Claire Flom, 82, a philanthropist who supported education, legal and Jewish causes for decades, died Nov. 24, 2007, after a long battle with cancer. Her husband Joseph is a name partner and co-founder of New York City super-law firm, Skadden, Arps, Slate, Meagher & Flom LLP and Affiliates, which has 2,000 attorneys and 22 offices on four continents.
Flom was founder of Gateway School in New York for children with learning disabilities, a cancer research funder at NYU Medical Center, a named donor to the Petrie-Flom Center for Health Law Policy, Biotechnology, and Bioethics at Harvard Law School, a founding member and guiding force of the Advisory Board of the Feerick Center for Social Justice at Fordham Law School, supporter of Federal Bar Council and Federal Bar Foundation, and a donor to Food Allergy Initiative, among many others.
In 2006, according to federal records, the Joseph and Claire Flom Foundation gave $150,000 to the Jewish Communal Fund and $100,000 to the Hebrew Free Loan Society in New York. Other Jewish causes to which Flom donated included the American Jewish Committtee and Spertus Institute of Jewish Studies in Chicago.
The fund gave $50,000 to the Innocence Project, a U.S. litigation and public policy organization dedicated to exonerating wrongfully convicted people through DNA testing.
In a death notice published in the New York Times, her husband’s firm, known as Skadden, Arps, wrote: “Celebrated for her keen intelligence, philanthropy, energy and wit, she was always an original. She participated in every stage of our growth. We all depended upon her wisdom and insight. Claire Flom will be deeply missed.”
A blog published by Skadden employees quoted this in-house email notifying the firm’s employees of her death: “It is with sadness that I advise you that Claire Flom, Joe’s wife, passed away last night after a long battle with cancer. Claire has always been a part of the Firm, ever encouraging us to succeed in making our mark on our profession and our society. We will miss her.”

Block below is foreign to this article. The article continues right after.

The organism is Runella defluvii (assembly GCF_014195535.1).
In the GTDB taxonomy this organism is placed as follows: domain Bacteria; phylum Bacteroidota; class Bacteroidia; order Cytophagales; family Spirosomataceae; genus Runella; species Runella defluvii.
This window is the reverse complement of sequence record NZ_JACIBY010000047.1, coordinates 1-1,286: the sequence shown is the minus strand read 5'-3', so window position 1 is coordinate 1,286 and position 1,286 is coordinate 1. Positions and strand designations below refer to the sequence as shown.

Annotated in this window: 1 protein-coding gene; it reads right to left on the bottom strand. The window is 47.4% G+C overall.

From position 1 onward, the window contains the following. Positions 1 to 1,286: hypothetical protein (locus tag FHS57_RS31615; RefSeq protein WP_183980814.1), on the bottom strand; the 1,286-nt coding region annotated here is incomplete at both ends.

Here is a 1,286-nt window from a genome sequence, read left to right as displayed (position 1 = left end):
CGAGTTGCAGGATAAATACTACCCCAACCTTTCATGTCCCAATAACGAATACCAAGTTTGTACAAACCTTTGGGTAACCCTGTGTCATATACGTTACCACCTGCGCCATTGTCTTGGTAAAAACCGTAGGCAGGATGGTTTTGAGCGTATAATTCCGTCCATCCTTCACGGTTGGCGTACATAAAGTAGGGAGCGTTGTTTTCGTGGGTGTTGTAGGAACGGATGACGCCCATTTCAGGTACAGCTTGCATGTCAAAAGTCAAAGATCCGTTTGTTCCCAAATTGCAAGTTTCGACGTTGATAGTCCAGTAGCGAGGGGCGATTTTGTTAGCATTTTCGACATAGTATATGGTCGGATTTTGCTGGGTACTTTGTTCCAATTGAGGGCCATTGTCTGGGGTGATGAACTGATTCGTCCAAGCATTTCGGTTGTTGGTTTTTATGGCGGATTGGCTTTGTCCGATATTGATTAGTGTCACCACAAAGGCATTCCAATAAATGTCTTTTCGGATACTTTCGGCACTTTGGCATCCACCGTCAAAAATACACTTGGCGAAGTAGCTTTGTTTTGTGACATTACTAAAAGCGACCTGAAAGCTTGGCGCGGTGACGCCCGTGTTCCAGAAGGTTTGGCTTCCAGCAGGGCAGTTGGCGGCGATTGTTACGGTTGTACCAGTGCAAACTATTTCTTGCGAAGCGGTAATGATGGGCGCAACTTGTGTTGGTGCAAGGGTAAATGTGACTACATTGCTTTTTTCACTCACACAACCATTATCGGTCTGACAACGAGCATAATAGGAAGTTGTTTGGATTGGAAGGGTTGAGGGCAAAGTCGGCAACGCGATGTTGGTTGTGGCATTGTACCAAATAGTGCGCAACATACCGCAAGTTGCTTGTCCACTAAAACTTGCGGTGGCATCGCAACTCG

The AJC death notice said: “Claire and Joe were partners in life and in philanthropy, together crafting a legacy of kindness and compassion that continues to benefit our society and enrich our lives.”
A 1987 New York Times article quoted educator Dr. John Brademas as saying this about Claire Flom: “Claire Flom and people like her will determine the future of New York’s schools. She embodies the spirit of private citizens who care deeply about the city’s public schools.”
Flom graduated from P.S. 115 and George Washington High School in New York. In 1979 she helped found the New York Alliance for the Public Schools, to develop and promote the strength of the public school system in New York.
Along with her husband, she is survived by her children, Nancy, Peter, and Jason, six grandchildren and one great-grandchild.